'Competition in CUET is low; so students should focus on board syllabus'

UGC chairman on why the new entrance test is a solution, not a problem

M. Jagadesh Kumar M. Jagadesh Kumar

Q/ It is estimated that CUET would become the largest college entrance exam in the world. How does that solve the problem of cut-throat competition for admissions to top colleges?

A/ First of all, the introduction of CUET is to overcome the challenges that our students are facing. It is not to set any world record. Unfortunately, when we talk about undergraduate admissions, the cut-off marks in many colleges are ridiculously high. We decided that we should take this pressure away from the students.

Point two is that we have a large number of boards across the country. And in some of these boards, it is very easy to score 95 per cent marks. In others, it may be difficult to get even 80 per cent. We wanted to remove this disparity.

Q/ Students are attending CUET coaching because they are clueless about how to prepare. Do you think that this dependence on private tuition will become a norm, like it is in the case of medical and engineering entrance exams?

A/ We have about 16,000 IIT seats and some 12 lakh [aspirants]. So the competition is one to 75. But if you consider BA, BCom, BSc and similar courses we are offering in central universities, we have about 1.2 lakh undergraduate seats. Fortunately, many other top universities in the country, such as the Tata Institute of Social Sciences, are joining CUET this year. So the number of seats may go up to three lakh. Some 12 lakh students are contesting for these three lakh seats; so the competition is one to four. Since the competition is low, my request to students is to focus on their board syllabus.

We have a large number of boards across the country. And in some of these boards, it is very easy to score 95 per cent marks. In others, it may be difficult to get even 80 per cent. We wanted to remove this disparity.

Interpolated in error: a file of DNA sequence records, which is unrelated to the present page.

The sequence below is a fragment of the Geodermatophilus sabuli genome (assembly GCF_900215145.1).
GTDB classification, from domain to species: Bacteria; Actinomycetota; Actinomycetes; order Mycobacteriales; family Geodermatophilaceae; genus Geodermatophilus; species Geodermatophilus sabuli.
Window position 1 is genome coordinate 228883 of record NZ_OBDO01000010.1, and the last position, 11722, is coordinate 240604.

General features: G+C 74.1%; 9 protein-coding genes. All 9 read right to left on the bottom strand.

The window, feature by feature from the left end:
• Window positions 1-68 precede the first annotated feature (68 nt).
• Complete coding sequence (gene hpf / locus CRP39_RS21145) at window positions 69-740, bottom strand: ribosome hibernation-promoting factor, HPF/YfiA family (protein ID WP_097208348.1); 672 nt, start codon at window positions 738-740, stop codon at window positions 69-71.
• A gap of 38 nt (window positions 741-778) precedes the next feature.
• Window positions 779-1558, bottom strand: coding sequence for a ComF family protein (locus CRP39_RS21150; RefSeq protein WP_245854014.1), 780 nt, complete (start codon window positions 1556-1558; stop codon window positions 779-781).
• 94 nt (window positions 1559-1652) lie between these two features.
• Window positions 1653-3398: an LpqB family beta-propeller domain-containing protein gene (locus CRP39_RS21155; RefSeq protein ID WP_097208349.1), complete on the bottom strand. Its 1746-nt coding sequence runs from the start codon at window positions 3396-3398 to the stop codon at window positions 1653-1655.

Q/ The reference material for CUET is mostly NCERT books, and not all boards follow the NCERT curriculum. Students there might have trouble preparing for the exam.

A/ We do agree that there is some [syllabus-related] difference between state boards and NCERT. Nearly 21 states have adopted NCERT syllabus; the remaining states are using state board syllabi. So, to overcome this problem, we are doing two things: In each test paper, we are giving 50 questions, but the students have to answer only 40, so there is a wide choice. Two, we have experts from across the country to set question papers and they are also sensitised about the small differences between state board and NCERT syllabi.

Q/ Educationists are worried about the reduced emphasis on board exams. They say there is a danger of students not developing holistically, as they will be focused on CUET.

A/ I would like to tell the educationists that CUET is not new at all. It started in 2010; fourteen central universities had been conducting it. All that has now happened is that more central universities have joined this exam. It is not that the students will stop focusing on their board exams because these universities have joined CUET.

In JEE (the joint entrance exam for admission to engineering courses), some 12 lakh students apply to get selected to IITs. Although the minimum percentage required is 75 per cent, you typically see that majority of students have scored more than 80 per cent in their board exams. Can this happen if they neglected their studies in school?

Those who say that students will neglect board exams—do they have any data to substantiate this? Has there been a scientific study?

Q/ The University Grants Commission wants more universities, including those run by states and private managements, to join CUET. What could be some of the challenges in making everybody come on board?

A/ You see, this is a voluntary process. CUET is, of course, compulsory for all central universities. I am sure other universities will see the benefits, sooner or later. I have been meeting vice chancellors of state-funded universities in every state. So far, I have completed meetings in almost 20 states. I have been telling them to let students experience a national-level entrance test. Why take away the opportunity [to get admission to a top central university] from them?

All said and done, central universities have better infrastructure and are well-funded. They have very good teachers, and good research is happening. So why deprive students of a chance to join one of these universities?